How Well Do You Know Your Defence System?   



How Well Do You Know Your Defence System?

 
Every minute of every day, we are in contact with multiple organisms that pose a threat to our health. So why is It we are not constantly battling an infection? It is all thanks to our immune system, which works tirelessly to keep out and fight harmful invaders. Think of it as a personal defence system if you will. How well do you know your defence system?

The skin - a physical barrier
The skin is more than an external layer; it is a barrier that provides natural immunity to the body. The skin is actually our most important defence as organisms cannot penetrate it unless there is a break in the layer, eg, a cut or scratch. Several layers of dead epithelial cell, coupled with water proof effected by natural oils, fat and keratin, help form a barricade between the body’s tissues and the harmful organisms around us.

Immune cells - the internal army
Leukocytes or white blood cells, are in charge of the body's internal defence. Lymphocytes and phagocytes are two types of leukocytes.
Lymphocytes are small blood cells that play a major role in fighting infections. Lymphocytes are further divided into two types – T cells and B cells. Both these cells work differently.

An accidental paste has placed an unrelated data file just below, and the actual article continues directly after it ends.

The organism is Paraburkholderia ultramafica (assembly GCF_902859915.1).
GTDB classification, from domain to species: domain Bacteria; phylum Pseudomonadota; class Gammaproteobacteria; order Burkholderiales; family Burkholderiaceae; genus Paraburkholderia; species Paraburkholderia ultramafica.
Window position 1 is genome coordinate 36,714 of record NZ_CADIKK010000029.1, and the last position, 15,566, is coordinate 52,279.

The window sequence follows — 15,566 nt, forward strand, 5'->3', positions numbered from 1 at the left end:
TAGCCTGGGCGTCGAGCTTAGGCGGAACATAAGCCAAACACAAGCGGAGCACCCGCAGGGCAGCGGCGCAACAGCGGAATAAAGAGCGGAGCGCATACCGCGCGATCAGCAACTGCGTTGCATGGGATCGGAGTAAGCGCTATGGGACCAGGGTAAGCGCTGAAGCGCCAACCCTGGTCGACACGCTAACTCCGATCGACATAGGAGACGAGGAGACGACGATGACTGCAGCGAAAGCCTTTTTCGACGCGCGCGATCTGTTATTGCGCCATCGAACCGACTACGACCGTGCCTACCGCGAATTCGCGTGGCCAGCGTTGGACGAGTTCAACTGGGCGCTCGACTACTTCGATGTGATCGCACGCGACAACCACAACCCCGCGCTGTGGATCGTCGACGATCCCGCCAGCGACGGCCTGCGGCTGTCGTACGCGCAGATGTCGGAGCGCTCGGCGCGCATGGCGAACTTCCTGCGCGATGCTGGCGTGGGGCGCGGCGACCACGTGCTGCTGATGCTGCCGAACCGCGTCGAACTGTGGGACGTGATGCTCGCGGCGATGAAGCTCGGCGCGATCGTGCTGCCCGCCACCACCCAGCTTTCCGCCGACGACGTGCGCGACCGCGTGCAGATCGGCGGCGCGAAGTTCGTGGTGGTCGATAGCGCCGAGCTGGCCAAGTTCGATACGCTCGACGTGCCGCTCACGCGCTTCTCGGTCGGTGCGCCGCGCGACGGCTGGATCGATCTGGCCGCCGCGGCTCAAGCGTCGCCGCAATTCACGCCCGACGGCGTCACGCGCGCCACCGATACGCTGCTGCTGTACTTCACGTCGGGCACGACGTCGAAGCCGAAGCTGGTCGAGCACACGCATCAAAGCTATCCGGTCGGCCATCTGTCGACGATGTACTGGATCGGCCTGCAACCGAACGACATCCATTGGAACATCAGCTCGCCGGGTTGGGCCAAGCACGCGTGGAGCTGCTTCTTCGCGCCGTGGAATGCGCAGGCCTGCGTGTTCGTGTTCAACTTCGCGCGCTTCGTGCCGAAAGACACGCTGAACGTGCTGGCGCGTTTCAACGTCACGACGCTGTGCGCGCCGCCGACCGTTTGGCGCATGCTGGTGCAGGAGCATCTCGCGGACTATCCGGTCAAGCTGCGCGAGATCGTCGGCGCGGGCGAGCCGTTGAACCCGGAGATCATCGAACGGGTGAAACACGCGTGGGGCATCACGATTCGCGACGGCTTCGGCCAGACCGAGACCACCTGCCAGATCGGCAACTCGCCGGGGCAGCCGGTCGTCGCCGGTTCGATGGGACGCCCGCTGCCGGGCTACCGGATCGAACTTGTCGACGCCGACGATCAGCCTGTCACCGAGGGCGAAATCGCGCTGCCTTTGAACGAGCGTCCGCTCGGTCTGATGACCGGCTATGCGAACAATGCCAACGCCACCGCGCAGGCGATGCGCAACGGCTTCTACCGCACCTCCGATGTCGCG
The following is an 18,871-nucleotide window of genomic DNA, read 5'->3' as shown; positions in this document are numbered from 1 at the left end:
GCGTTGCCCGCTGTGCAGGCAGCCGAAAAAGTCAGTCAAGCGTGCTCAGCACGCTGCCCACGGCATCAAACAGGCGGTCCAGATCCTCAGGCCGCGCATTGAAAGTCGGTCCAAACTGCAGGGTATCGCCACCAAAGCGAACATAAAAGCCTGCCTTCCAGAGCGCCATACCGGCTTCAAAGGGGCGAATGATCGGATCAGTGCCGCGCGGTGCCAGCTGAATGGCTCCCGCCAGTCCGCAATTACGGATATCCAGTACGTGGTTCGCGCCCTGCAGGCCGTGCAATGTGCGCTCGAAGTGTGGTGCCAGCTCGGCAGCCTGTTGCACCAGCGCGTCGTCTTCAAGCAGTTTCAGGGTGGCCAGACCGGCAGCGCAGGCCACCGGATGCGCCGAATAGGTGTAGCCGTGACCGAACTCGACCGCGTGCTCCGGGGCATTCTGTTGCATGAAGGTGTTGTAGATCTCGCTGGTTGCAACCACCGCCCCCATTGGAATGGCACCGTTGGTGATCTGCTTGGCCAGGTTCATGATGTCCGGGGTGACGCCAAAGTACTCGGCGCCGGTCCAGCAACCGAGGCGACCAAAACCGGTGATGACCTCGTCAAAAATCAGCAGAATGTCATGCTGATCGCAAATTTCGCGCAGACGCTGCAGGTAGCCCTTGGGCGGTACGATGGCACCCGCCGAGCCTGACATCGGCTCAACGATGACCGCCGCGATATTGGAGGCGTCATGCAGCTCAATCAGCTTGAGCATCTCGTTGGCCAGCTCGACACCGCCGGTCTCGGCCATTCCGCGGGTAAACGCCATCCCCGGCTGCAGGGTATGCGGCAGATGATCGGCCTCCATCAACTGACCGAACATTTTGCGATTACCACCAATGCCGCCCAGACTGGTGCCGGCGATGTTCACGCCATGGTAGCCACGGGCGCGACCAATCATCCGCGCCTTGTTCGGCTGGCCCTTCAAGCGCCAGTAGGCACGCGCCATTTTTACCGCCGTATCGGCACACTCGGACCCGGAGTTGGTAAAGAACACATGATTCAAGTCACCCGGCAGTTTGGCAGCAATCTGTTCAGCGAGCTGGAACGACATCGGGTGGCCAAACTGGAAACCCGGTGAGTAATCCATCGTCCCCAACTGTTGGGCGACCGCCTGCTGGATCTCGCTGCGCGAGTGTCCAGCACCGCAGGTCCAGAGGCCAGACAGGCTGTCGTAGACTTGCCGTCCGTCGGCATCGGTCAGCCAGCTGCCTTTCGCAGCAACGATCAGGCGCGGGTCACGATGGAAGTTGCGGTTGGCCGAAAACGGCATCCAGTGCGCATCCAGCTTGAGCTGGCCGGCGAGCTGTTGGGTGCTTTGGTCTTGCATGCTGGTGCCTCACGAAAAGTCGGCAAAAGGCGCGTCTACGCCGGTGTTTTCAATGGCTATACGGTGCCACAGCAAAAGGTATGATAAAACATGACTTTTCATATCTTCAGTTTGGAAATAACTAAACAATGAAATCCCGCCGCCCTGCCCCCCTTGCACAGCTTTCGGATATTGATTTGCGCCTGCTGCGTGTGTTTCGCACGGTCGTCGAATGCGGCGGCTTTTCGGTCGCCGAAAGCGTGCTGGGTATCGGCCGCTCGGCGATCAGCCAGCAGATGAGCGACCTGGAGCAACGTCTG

When there is a foreign substance (antigen) present in the body, the B cells will manufacture antibodies that attach themselves to the antigens. The antibodies help the T cells identify and destroy the antigens.
The T cells also send signals to other immune cells to help the in the destruction of antigens.

Phagocytes are a group of cells that locate and ‘eat’ foreign substances. There are three types of Phagocytes-granulocytes, macrophages and dendritic cells.

Keeping your immune system healthy
Like any other system in your body, the immune system, if not in tip-top condition, will fail to function at its best. This will make you susceptible to all types of infections.

Have you been consuming a balanced diet? Nutrition is important for the health of our immune systems. Studies have shown that even a small deficiency in certain nutrients can affect our immune responses. In a study published in the American Journal of Clinical Nutrition. It was found that micronutrients like zinc, selenium, iron, copper, vitamins A, C, E, and B-6, and folic acid play an important role in immune responses. The same study also concluded that obesity can reduce immunity. If you haven’t been getting adequate sleep, you may want to take note of this. According to the Harvard Women’s health Watch, a lack of sleep can have detrimental effects on the immune system.

Thus, it is easy to see that a diet that is high in fat and low in nutrients, combined with a lack of physical activity and adequate rest contributes to an unhealthy immune system.
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Happy reading,
Evelyn


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